Advances in Earth Science ›› 2011, Vol. 26 ›› Issue (11): 1162-1172. doi: 10.11867/j.issn.1001-8166.2011.11.1162

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Satellite Retrieval of Precipitation: An Overview

Liu Yuanbo 1, Fu Qiaoni 1,2, Song Ping 1, Zhao Xiaosong 1, Dou Cuicui 1,2   

  1. 1.State Key Laboratory of Lake Science and Environment, Nanjing Institute of Geography and Limnology, Chinese Academy of Sciences, Nanjing210008, China;
    2.School of Earth Sciences and Engineering, Hehai University, Nanjing210098, China
  • Received:2011-04-29 Revised:2011-08-29 Online:2011-11-10 Published:2011-11-10

Liu Yuanbo, Fu Qiaoni, Song Ping, Zhao Xiaosong, Dou Cuicui. Satellite Retrieval of Precipitation: An Overview[J]. Advances in Earth Science, 2011, 26(11): 1162-1172.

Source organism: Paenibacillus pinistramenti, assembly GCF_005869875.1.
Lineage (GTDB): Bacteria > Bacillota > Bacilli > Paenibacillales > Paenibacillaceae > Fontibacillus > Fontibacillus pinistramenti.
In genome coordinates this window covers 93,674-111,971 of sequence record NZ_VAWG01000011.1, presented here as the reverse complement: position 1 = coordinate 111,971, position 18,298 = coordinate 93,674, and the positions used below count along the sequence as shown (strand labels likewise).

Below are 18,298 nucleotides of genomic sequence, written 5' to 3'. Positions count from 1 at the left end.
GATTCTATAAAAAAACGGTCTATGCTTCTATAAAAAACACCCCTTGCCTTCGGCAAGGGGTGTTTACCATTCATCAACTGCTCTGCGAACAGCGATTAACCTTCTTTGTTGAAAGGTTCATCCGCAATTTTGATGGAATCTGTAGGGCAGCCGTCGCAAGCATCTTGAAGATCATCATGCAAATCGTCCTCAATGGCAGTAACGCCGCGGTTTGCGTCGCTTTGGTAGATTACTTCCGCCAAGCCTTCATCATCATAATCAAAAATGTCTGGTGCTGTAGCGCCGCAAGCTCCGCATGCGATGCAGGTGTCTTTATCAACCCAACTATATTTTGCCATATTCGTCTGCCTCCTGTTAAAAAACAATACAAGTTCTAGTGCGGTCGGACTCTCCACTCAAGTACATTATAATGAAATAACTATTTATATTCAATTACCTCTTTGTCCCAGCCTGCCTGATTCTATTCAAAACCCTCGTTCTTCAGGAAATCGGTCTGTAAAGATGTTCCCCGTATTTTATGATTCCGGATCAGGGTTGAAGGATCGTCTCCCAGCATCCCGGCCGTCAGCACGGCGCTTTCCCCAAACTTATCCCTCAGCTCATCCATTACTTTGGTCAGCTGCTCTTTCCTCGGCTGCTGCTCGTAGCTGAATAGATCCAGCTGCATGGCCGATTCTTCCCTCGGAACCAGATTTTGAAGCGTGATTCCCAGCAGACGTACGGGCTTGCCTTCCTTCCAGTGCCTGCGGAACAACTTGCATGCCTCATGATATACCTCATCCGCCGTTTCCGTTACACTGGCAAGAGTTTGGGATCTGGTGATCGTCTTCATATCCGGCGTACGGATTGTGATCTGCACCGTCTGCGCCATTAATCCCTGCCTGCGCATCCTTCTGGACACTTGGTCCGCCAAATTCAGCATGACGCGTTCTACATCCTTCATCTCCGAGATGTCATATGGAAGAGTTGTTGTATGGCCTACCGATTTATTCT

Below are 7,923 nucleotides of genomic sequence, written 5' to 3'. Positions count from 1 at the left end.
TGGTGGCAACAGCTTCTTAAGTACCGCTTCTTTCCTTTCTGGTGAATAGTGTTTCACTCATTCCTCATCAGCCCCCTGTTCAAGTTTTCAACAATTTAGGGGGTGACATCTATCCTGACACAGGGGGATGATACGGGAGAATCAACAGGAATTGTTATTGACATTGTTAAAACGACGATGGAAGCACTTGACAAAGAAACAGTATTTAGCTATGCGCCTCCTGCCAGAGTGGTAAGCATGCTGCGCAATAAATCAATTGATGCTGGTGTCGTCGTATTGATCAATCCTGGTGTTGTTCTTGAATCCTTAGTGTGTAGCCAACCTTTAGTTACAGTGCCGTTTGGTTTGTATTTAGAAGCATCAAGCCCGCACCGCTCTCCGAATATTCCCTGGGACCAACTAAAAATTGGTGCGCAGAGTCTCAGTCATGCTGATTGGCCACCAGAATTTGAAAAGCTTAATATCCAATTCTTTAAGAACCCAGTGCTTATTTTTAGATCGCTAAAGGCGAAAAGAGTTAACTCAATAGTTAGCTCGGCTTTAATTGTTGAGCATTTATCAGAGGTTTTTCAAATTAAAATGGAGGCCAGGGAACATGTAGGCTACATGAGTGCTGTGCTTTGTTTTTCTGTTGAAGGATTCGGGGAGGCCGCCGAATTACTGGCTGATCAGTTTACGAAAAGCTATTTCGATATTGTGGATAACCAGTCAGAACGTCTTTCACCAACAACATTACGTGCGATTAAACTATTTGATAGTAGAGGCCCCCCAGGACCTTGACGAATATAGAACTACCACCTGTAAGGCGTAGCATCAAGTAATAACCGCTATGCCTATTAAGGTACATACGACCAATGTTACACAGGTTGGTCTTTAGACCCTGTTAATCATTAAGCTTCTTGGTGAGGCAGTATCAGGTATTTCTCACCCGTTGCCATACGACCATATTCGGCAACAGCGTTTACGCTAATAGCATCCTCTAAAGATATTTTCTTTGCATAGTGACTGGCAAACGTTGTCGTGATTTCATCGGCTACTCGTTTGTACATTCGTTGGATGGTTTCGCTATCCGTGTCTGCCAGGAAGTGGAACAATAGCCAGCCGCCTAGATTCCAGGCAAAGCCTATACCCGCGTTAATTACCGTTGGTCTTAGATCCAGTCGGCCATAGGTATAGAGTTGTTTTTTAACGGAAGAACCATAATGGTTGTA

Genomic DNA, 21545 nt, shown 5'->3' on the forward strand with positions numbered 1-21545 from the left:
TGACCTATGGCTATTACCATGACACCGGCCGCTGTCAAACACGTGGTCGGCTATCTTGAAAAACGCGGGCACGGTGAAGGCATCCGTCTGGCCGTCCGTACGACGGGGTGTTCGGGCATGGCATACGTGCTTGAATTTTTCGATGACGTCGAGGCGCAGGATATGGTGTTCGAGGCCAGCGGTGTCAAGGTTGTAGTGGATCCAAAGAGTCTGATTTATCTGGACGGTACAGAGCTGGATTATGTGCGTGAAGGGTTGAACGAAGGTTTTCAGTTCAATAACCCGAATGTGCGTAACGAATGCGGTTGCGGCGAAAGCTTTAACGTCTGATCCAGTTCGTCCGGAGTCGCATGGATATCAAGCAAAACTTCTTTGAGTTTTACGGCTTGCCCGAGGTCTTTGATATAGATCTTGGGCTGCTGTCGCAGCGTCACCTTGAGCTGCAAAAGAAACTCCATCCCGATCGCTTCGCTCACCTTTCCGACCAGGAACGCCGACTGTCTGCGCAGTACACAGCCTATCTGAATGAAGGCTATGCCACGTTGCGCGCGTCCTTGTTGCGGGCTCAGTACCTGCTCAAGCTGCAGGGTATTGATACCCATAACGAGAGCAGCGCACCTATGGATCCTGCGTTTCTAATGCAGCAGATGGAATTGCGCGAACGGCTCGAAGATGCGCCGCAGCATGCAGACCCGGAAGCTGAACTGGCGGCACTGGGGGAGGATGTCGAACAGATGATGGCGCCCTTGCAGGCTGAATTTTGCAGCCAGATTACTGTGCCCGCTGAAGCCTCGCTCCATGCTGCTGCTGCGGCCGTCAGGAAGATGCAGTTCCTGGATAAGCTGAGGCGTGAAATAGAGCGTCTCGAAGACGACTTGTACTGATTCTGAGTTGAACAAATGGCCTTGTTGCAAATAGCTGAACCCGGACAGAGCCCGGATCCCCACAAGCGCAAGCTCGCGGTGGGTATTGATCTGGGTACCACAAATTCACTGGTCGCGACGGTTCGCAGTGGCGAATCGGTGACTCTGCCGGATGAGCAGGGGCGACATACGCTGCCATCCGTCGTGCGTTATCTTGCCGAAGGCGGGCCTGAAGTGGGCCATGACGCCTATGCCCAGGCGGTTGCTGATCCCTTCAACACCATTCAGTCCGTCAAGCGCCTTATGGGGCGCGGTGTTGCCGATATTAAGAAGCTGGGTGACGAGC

Precipitation is a fundamental component of the global water cycle. It is a key hydrologic variable of the water cycle in meteorology, climatology and hydrology. Accurate observation of precipitation and its regional, global distributions has long been a challenging scientific goal. With five-decade development of space-borne sensors, the approaches to retrieving precipitation appear mature. This paper briefly describes the principles and the main types of retrieval algorithms of precipitation using visible/infrared (VIS/IR), passive-microwave (PMW), precipitation radar (PR) data, or their combinations. The VIS/IR algorithms generally had relatively low retrieval accuracy, but it could provide better long-term retrieval due to better temporal sampling of geostationary data. The PMW algorithms were more accurate but more complicated than the VIS/IR algorithms in retrieval of instantaneous precipitation, and the PMW data had low spatial and temporal resolution. Among all the PMW algorithms, the Goddard Profiling Algorithm (GPROF) is the most widely applied one. The PR algorithm enabled capture of three-dimensional precipitation structure over the ocean and land. While the PR retrievals had accuracy on the order of ground-radar data, it had limited coverage of the Earth’s surface. The deficiencies of a single sensor algorithm were alleviated with the combination use of multi-sensors. A number of algorithms have been proposed with a particular combination of VIS/IR, PMW, and/or PR data. The commonly used algorithms include the Climate Prediction Center Morphing (CMORPH) algorithm, the Tropical Rainfall Measuring Mission (TRMM) Multisatellite Precipitation Analysis (TMPA) algorithm and the Global Satellite Mapping of Precipitation (GSMaP) algorithm. Currently, scientific efforts have been made to compare and evaluate the existing algorithms, for example, the Program to Evaluate High-Resolution Precipitation Products (PEHRPP). With the development of instruments and algorithms of precipitation, there are produced many regional and global data sets dedicated to precipitation monitoring. The widely spread global precipitation datasets include TRMM, GSMaP and Global Precipitation Climatology Project (GPCP). Each data set had its unique features in terms of spatial and temporal resolutions, typically in 3-hour and 0.25 degree. For future development, the launch of the Global Precipitation Measurement (GPM) mission will improve and extend the TRMM measurements to higher latitudes, with a more frequent sampling, and a higher sensitivity to light and heavy rainfalls. Furthermore, combination of observations at different wavelengths and from both low and geostationary-orbit satellites is a promising way to produce global precipitation. The International Precipitation Working Group (IPWG) is providing a focus on the study of satellite-based quantitative precipitation measurements. With the international efforts, we are approaching to a unique retrieval of a consistent global precipitation cross multi-sensors. 

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